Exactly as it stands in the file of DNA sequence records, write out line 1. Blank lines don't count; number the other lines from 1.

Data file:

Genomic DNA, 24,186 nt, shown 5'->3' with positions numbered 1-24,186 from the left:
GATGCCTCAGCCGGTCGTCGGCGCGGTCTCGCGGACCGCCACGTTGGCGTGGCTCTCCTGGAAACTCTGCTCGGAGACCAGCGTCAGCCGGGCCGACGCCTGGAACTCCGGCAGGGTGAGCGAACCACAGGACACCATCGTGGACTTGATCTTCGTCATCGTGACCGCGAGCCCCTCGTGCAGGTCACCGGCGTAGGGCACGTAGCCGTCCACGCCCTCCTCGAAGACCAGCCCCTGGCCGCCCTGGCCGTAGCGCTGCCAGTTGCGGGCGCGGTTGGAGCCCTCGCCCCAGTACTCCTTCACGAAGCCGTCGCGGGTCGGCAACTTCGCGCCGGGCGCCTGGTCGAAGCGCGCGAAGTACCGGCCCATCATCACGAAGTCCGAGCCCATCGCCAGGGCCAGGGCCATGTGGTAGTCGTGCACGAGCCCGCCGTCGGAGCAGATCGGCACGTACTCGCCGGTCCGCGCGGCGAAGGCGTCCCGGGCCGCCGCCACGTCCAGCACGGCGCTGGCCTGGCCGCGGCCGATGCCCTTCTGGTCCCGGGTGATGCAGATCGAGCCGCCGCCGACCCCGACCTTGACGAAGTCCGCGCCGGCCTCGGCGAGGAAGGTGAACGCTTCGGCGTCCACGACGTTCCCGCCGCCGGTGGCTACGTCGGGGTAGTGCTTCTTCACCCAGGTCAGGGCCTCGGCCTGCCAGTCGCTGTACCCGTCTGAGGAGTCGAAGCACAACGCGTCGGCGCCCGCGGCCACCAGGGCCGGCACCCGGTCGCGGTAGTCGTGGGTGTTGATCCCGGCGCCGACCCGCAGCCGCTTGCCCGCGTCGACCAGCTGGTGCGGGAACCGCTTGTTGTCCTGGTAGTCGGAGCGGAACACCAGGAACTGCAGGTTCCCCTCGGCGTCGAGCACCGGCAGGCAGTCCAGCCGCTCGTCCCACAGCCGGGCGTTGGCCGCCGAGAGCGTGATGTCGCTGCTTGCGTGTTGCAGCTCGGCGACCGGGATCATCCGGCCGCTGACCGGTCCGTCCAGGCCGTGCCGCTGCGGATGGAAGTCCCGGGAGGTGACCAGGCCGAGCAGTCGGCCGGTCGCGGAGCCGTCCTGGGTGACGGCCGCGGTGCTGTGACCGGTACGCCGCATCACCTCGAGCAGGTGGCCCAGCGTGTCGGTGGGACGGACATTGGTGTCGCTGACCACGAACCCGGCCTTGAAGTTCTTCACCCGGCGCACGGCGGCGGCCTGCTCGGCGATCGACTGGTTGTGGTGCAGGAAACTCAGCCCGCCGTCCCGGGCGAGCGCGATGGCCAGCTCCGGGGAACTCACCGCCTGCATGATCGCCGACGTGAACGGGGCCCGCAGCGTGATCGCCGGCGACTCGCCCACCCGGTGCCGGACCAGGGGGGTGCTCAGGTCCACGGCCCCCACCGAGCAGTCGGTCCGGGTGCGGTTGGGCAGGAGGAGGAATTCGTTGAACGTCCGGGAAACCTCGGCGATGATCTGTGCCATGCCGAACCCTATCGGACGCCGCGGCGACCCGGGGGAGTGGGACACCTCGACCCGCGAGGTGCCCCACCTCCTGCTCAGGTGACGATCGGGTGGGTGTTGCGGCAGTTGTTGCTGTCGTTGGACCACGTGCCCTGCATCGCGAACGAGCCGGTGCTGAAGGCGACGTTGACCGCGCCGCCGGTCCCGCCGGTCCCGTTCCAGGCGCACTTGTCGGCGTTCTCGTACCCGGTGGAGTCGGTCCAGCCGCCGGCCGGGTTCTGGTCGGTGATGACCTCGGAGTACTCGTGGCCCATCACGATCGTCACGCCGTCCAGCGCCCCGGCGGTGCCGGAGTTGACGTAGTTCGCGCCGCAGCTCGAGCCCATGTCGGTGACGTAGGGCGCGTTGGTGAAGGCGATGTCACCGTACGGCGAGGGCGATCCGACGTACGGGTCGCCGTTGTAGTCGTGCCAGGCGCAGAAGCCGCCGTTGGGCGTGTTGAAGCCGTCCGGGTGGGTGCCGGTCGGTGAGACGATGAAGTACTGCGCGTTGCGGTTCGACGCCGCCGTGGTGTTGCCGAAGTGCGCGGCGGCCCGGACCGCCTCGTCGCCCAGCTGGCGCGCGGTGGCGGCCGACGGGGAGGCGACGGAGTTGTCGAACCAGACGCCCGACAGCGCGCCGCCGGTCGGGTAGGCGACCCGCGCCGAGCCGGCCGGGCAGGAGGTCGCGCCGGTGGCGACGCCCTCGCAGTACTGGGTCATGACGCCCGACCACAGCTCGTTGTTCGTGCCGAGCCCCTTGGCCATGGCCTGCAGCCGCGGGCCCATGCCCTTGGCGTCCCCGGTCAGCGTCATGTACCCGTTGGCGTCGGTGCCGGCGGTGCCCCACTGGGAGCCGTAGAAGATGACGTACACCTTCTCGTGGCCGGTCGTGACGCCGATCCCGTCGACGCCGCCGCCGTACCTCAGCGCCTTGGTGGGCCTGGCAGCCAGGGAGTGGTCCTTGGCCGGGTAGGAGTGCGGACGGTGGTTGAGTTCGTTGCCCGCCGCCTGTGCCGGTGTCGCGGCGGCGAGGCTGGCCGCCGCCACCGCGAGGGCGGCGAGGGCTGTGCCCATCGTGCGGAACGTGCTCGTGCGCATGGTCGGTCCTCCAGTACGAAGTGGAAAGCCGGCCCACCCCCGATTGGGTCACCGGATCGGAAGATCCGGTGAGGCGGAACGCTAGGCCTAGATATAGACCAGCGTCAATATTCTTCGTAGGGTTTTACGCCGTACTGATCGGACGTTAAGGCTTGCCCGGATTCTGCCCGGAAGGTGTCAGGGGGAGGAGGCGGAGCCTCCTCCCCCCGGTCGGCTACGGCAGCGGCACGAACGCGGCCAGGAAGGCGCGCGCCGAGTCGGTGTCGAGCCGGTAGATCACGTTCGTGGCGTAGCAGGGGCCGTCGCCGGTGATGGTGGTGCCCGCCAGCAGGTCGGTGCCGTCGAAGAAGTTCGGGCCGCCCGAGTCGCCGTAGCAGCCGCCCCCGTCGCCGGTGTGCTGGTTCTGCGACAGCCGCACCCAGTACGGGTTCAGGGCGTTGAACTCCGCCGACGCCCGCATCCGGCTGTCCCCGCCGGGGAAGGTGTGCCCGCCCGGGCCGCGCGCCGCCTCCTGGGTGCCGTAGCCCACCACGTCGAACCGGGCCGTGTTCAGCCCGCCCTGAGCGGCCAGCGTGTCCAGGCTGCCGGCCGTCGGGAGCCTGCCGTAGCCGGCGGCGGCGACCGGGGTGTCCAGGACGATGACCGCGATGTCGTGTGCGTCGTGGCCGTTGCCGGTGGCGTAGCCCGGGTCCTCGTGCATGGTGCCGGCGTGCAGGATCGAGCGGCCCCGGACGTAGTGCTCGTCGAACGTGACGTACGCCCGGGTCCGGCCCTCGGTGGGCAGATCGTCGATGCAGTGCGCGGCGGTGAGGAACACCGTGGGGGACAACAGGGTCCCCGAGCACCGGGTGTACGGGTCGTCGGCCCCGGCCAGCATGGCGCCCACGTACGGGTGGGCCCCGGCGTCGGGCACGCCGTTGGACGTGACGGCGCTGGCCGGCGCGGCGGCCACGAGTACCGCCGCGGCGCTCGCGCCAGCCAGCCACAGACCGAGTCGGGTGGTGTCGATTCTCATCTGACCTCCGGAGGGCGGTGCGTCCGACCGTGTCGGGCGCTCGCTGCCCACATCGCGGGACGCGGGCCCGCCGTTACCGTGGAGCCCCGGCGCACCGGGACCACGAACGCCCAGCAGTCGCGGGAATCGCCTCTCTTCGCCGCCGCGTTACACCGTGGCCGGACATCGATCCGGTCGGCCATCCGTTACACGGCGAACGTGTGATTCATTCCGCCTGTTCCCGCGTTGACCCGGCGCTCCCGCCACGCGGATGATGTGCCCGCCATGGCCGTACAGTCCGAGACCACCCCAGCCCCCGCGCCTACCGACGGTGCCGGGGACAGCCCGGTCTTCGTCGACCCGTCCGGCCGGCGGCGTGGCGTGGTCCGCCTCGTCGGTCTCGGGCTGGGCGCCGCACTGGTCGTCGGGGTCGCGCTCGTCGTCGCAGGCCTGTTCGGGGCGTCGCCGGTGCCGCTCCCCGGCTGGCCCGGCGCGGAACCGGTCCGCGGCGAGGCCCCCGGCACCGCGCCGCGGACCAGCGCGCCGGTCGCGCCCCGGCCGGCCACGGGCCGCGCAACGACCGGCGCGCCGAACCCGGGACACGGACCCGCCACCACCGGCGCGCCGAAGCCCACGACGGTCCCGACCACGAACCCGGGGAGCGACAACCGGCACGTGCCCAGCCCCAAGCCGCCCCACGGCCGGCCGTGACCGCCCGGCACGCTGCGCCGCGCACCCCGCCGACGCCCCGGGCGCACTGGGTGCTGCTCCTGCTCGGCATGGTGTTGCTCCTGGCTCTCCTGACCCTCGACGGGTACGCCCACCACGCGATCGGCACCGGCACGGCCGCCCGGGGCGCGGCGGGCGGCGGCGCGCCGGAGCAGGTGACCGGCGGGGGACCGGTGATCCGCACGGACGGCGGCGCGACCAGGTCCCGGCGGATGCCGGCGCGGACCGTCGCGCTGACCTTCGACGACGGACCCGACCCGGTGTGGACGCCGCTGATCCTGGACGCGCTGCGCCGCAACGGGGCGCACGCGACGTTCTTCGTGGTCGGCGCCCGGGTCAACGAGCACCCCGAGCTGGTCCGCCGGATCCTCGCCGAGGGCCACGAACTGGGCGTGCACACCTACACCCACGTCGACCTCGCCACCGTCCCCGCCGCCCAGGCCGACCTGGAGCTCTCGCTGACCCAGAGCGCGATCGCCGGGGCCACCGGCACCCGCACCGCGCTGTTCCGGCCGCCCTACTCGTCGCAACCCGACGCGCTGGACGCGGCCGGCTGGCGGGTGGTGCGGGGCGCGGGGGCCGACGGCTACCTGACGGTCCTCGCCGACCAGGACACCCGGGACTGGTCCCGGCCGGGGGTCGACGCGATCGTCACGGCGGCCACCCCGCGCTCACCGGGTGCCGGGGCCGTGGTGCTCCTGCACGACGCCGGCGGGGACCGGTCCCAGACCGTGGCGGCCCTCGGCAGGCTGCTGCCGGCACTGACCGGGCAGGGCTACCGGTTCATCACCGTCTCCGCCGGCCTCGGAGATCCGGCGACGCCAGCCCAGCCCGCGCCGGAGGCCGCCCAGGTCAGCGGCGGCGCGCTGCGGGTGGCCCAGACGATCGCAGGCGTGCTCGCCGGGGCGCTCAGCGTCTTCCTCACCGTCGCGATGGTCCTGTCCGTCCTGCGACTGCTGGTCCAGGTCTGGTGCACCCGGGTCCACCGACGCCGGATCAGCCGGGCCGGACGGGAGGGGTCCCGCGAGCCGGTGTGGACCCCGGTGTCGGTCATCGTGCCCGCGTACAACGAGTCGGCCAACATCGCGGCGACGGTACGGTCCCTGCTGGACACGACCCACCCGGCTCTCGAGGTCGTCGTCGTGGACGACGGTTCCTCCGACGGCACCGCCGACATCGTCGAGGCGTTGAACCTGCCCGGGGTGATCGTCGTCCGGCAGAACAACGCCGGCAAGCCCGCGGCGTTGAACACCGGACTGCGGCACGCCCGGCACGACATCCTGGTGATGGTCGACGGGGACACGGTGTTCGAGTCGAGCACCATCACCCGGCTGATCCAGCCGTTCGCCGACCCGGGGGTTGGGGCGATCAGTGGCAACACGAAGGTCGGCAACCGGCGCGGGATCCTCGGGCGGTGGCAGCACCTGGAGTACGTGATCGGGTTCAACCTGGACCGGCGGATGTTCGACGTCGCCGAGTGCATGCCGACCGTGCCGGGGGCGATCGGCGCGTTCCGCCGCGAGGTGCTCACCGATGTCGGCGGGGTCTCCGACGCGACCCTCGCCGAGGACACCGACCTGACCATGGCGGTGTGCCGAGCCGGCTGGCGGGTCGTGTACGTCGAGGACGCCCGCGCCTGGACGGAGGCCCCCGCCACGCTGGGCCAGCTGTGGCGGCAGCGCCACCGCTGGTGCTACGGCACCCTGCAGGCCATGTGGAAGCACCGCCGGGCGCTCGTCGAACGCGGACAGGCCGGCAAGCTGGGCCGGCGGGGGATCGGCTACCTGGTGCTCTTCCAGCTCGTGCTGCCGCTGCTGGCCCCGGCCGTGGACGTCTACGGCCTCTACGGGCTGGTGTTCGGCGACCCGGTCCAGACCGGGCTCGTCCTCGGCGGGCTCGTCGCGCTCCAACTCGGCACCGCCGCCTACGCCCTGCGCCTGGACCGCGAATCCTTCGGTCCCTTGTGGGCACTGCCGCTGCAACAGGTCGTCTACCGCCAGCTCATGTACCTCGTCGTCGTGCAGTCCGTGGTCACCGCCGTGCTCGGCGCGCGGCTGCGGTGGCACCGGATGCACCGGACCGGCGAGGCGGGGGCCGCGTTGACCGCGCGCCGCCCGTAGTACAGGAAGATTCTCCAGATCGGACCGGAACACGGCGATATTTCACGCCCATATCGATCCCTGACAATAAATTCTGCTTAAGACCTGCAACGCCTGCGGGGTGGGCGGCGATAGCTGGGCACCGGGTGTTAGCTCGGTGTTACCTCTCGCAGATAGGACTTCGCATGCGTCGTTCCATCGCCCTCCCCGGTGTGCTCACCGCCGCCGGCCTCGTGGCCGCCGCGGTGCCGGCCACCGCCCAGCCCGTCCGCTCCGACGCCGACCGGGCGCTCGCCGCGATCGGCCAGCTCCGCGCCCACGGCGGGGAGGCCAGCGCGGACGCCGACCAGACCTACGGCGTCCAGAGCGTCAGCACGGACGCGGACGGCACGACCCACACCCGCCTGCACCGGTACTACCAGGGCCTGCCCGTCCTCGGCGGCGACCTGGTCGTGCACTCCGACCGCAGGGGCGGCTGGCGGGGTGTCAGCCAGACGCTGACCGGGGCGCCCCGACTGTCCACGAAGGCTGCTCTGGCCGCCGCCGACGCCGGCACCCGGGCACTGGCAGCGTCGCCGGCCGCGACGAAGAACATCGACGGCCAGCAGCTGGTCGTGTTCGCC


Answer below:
Genomic DNA, 24,186 nt, shown 5'->3' with positions numbered 1-24,186 from the left: